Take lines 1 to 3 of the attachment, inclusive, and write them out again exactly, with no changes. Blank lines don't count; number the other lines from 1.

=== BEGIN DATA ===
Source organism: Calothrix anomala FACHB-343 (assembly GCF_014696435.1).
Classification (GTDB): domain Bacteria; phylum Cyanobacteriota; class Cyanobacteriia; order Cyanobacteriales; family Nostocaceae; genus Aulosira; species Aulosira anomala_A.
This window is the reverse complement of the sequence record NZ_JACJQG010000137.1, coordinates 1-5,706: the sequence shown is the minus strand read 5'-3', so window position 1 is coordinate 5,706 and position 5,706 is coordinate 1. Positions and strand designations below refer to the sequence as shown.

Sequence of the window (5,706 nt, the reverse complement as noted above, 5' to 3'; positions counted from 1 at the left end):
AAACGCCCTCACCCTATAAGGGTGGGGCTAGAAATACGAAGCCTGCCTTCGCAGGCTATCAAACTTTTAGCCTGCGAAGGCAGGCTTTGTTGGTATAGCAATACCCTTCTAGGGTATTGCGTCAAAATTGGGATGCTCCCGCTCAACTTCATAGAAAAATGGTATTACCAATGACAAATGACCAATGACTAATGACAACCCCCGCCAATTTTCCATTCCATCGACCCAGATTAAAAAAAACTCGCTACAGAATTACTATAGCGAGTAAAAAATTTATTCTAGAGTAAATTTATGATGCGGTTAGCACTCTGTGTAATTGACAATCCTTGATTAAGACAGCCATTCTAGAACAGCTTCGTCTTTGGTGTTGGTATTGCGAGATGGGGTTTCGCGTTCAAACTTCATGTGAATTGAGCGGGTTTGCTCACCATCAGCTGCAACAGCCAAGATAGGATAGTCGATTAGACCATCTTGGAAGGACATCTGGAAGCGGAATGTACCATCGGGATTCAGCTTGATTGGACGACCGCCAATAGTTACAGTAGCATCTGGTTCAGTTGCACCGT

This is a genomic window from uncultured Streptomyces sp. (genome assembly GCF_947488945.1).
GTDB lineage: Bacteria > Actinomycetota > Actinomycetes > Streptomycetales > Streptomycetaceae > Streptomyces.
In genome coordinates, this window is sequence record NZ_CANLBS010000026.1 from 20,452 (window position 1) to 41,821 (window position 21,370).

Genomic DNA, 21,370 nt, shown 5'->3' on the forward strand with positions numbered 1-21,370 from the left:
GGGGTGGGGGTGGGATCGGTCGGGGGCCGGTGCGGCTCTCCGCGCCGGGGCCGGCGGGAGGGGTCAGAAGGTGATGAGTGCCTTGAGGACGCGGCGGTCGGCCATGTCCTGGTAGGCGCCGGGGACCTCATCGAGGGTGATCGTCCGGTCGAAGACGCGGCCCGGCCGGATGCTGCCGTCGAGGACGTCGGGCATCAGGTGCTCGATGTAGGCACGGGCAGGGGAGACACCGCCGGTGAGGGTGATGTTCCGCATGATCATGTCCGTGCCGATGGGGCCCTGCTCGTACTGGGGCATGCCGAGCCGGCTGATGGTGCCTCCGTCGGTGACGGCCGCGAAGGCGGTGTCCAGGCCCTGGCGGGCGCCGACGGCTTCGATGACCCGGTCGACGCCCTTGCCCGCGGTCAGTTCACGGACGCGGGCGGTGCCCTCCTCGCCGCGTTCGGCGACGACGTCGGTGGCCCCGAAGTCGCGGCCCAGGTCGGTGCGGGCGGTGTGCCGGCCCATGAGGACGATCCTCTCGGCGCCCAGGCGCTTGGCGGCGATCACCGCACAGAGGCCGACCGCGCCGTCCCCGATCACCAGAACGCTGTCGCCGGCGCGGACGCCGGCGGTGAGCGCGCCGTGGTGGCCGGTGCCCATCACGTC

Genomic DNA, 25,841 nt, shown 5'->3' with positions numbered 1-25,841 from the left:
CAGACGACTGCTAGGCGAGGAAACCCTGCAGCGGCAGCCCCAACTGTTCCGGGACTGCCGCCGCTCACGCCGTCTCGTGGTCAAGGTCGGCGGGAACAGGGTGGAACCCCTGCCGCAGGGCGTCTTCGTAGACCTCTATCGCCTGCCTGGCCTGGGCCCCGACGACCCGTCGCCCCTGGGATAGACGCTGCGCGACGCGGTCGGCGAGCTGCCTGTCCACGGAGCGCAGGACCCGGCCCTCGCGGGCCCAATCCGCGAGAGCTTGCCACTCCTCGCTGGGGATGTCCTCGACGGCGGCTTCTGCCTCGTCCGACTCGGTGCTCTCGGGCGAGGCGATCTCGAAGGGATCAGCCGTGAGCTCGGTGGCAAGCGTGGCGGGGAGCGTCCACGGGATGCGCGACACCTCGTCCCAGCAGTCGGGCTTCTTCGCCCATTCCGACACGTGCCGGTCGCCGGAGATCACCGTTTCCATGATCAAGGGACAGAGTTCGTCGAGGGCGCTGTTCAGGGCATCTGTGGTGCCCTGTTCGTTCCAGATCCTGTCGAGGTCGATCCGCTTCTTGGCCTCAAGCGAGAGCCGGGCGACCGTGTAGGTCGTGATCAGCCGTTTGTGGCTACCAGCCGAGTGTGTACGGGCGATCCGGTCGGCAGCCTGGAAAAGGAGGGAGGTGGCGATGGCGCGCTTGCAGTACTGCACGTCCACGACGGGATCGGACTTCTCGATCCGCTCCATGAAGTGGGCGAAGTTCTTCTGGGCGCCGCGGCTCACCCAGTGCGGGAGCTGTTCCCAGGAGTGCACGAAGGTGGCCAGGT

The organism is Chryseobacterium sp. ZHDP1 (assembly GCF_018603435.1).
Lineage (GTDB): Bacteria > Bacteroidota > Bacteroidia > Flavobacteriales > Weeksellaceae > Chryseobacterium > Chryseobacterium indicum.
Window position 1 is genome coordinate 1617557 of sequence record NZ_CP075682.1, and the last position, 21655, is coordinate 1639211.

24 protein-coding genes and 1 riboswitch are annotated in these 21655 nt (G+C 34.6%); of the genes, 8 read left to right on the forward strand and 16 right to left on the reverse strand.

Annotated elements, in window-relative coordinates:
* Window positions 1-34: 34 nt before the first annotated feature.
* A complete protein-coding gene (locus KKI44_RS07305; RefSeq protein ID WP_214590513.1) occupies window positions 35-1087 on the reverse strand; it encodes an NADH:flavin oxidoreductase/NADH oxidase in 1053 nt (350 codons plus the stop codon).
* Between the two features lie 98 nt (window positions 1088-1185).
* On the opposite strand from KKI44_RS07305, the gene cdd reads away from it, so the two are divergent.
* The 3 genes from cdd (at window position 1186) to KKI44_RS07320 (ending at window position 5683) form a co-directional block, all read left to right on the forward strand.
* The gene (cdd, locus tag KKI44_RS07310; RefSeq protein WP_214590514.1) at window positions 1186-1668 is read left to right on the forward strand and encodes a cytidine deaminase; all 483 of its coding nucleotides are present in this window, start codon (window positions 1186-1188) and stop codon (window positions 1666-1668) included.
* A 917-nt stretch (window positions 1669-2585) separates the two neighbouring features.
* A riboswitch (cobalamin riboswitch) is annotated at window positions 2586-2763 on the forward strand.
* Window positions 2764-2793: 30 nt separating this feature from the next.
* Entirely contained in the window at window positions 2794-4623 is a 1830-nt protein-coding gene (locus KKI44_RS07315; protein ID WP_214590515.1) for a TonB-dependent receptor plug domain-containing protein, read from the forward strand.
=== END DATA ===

Source organism: Calothrix anomala FACHB-343 (assembly GCF_014696435.1).
Classification (GTDB): domain Bacteria; phylum Cyanobacteriota; class Cyanobacteriia; order Cyanobacteriales; family Nostocaceae; genus Aulosira; species Aulosira anomala_A.
This window is the reverse complement of the sequence record NZ_JACJQG010000137.1, coordinates 1-5,706: the sequence shown is the minus strand read 5'-3', so window position 1 is coordinate 5,706 and position 5,706 is coordinate 1. Positions and strand designations below refer to the sequence as shown.